ADHD Autism Neurodivergence

Neurodivergence and Bottled Water

Neurodivergence and Bottled Water

Everyone knows that single use plastics are Not Good™. It’s popular opinion that bottled water is pointless, a scam, a waste of money, and utterly terrible for the environment. However, as a neurodivergent person, I drink exclusively bottled water – and I try not to feel guilty about it.

Drinking water can be a huge struggle for many neurodivergent people. Some autistic people can struggle with interoception. This means that they may struggle to know what is going on with their bodies, which can include struggling to recognise signals such as hunger or thirst. If you struggle to know when you’re thirsty, drinking water becomes a challenge. In this situation, it is important to make the task as easy and hassle-free as possible.

Sensory Issues

Some might argue that all water ‘tastes the same’. But for people who are sensory sensitive, this is not the case at all. Tap water can have a strange chemical taste. For me, if I only have the option of tap water available, I would simply drink no water at all. I would then get steadily more dehydrated (without realising it), until I started to feel quite ill. Obviously, water is vital to health, so if a person can’t tolerate tap water, then they have to find another option.

Executive Dysfunction Issues

Water filter jugs are an decent option for some, but these comes with their own struggles. There are many steps to consider when using one. You have to do the research to decide which jug you want. Then you have to buy it, and learn how often you need to change the filters. Then you need to actually remember to buy and change the filters. Of course, you also have to remember to actually fill it up. If you then go to the fridge for a drink, and find that the jug is empty, you may just not drink at all, if your only other option is tap water.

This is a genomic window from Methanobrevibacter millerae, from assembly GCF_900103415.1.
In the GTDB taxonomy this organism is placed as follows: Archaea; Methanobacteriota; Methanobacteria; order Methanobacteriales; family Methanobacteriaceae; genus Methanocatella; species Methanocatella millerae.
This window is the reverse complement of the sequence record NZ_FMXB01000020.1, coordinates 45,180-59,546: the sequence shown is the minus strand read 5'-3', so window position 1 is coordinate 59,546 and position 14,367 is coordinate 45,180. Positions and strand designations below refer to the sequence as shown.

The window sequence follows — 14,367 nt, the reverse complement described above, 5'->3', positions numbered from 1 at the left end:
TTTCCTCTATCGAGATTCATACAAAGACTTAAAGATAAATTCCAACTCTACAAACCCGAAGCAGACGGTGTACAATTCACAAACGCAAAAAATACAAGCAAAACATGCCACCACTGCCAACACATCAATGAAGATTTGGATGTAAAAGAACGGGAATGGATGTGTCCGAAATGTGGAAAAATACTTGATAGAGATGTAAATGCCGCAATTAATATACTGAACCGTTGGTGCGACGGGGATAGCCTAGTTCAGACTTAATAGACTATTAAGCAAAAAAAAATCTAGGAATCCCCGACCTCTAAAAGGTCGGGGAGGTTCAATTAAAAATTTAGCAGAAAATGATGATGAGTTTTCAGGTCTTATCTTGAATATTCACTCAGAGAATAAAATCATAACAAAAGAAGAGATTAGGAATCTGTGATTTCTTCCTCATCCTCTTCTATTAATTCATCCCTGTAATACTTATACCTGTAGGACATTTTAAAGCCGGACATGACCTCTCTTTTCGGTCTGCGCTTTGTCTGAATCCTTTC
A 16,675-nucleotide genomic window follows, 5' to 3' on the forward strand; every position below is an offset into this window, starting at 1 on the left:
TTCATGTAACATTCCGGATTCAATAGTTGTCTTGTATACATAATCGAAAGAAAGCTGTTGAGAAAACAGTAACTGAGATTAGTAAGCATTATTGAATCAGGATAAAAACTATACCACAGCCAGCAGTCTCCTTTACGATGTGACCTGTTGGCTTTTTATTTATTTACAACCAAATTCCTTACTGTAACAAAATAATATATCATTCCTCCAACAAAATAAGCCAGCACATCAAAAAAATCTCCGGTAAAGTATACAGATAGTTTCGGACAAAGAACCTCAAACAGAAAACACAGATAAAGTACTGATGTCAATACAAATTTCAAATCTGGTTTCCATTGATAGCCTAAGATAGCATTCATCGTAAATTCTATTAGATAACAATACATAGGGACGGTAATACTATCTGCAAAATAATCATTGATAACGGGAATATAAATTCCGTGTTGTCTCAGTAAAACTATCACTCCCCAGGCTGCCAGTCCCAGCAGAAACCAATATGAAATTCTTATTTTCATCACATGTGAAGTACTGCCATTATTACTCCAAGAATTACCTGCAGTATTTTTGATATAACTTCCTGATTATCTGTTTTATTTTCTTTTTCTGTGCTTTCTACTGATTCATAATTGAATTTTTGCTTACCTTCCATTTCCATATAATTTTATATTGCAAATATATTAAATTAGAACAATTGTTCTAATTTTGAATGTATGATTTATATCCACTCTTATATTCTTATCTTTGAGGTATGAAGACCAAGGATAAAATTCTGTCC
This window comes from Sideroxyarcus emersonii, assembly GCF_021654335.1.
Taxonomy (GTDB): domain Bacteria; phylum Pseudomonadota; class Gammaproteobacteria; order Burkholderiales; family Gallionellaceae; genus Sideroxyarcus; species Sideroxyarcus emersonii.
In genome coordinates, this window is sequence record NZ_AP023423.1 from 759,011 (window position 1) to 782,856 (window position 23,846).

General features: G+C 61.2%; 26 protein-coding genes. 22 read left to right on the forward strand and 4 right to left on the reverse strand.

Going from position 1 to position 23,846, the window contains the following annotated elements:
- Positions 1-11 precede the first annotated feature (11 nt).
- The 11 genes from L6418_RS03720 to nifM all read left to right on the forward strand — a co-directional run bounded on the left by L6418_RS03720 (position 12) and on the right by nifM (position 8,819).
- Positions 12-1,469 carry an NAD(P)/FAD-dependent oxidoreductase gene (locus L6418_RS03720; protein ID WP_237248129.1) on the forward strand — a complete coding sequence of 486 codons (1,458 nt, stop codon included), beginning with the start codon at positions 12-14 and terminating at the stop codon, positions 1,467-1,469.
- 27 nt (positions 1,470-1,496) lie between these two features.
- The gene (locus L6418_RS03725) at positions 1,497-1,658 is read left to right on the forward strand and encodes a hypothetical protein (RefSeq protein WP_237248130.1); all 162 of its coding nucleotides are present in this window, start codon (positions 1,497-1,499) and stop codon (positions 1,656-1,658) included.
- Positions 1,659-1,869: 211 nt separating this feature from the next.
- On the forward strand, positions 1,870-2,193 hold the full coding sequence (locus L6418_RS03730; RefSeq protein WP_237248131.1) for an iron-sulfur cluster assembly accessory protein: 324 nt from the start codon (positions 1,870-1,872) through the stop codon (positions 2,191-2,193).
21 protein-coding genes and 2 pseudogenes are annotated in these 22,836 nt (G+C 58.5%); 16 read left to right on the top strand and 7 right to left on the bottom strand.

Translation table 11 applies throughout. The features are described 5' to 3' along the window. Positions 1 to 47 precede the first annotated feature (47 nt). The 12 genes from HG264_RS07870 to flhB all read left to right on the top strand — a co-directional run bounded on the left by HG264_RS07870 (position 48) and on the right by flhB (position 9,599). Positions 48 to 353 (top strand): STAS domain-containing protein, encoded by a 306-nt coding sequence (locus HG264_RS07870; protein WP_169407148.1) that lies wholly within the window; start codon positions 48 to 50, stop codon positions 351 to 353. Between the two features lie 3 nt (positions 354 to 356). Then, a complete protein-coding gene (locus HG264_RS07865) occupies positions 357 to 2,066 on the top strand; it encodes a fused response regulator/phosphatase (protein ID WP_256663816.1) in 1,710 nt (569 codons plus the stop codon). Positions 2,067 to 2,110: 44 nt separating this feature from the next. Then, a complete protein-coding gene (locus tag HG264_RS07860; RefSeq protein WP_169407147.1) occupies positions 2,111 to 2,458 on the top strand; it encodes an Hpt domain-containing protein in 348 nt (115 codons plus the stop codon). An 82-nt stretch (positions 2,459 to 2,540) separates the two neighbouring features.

When a person struggles with executive dysfunction (common in autism and ADHD), these steps aren’t as easy for them as they would be for a neurotypical person. A filter jug may end up being just one more overwhelming thing in a neurodivergent person’s life.

Bottled Water Can Be A Saviour

If you’re able to remember to stock up on it, bottled water can solve a lot of these problems. You can keep it in every room of your house, so it’s to hand whenever you need it. It doesn’t need any prep. You don’t need to wash them out before popping them in the recycling bin. You don’t need to wash glasses or maintain filter jugs.

For people who struggle with drinking water, bottled water can be a saviour. It can be the difference between staying hydrated, or not drinking water at all. The guilt of using so much single-use plastic hits hard – there’s no denying that it’s awful for the environment. But when the alternative is making yourself ill with dehydration, it’s a no-brainer.

Are there any other ways you struggle with water consumption? Or do you have any tips that worked for you? Please feel free to leave a comment.

Leave a Reply